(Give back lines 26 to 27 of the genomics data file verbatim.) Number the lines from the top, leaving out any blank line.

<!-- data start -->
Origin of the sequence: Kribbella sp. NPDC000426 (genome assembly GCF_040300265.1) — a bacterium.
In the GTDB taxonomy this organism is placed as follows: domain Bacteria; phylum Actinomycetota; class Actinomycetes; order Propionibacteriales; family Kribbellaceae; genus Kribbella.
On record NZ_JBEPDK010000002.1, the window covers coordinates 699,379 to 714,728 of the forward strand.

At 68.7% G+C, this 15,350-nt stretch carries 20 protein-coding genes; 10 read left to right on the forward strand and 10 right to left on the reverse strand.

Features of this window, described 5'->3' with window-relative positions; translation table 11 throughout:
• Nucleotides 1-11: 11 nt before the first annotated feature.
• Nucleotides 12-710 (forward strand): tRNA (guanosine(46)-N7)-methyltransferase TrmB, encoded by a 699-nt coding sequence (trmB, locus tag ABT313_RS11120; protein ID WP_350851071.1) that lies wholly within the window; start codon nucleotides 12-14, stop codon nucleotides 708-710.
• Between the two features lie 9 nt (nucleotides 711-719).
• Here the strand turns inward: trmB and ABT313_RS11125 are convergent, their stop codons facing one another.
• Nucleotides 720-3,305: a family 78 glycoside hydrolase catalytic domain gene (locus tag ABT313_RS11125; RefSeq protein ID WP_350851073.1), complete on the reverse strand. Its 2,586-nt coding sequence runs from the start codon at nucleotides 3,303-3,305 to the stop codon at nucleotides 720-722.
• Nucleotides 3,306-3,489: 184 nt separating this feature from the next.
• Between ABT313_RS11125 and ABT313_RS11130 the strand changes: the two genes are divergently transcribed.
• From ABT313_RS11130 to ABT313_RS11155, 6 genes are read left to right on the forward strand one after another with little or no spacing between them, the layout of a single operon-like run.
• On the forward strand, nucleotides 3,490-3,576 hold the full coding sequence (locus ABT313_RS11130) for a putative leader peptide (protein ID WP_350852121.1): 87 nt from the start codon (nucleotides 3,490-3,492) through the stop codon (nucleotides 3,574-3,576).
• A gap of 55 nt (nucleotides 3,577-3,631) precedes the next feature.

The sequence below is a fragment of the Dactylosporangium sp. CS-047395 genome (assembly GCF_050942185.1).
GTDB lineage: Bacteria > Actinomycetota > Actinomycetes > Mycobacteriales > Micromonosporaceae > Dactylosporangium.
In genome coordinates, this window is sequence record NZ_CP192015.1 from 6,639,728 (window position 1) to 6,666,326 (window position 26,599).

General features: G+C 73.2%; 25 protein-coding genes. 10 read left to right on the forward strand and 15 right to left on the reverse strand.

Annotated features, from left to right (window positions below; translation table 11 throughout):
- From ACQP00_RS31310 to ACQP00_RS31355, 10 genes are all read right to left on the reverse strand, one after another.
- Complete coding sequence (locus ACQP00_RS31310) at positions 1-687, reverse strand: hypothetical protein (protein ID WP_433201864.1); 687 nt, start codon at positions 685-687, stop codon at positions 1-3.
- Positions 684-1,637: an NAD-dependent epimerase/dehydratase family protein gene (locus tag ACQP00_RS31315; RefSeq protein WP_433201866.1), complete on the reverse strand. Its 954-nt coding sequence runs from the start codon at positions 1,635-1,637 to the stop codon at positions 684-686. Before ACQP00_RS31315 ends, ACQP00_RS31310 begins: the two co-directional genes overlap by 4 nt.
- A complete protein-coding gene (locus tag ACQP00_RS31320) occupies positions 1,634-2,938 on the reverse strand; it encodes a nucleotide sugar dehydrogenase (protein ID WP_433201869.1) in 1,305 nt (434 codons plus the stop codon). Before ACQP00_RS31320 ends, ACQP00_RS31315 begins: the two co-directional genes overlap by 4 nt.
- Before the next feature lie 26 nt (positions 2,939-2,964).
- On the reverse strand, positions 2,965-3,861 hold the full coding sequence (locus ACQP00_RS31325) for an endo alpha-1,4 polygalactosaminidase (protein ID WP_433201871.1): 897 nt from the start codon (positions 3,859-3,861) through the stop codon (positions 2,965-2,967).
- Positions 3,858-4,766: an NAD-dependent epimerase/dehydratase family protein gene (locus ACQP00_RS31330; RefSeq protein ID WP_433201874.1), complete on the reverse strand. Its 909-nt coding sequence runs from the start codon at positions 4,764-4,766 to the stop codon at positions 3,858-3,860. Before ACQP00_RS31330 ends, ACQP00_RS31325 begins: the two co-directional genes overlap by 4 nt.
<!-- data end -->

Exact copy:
- On the reverse strand, positions 2,965-3,861 hold the full coding sequence (locus ACQP00_RS31325) for an endo alpha-1,4 polygalactosaminidase (protein ID WP_433201871.1): 897 nt from the start codon (positions 3,859-3,861) through the stop codon (positions 2,965-2,967).
- Positions 3,858-4,766: an NAD-dependent epimerase/dehydratase family protein gene (locus ACQP00_RS31330; RefSeq protein ID WP_433201874.1), complete on the reverse strand. Its 909-nt coding sequence runs from the start codon at positions 4,764-4,766 to the stop codon at positions 3,858-3,860. Before ACQP00_RS31330 ends, ACQP00_RS31325 begins: the two co-directional genes overlap by 4 nt.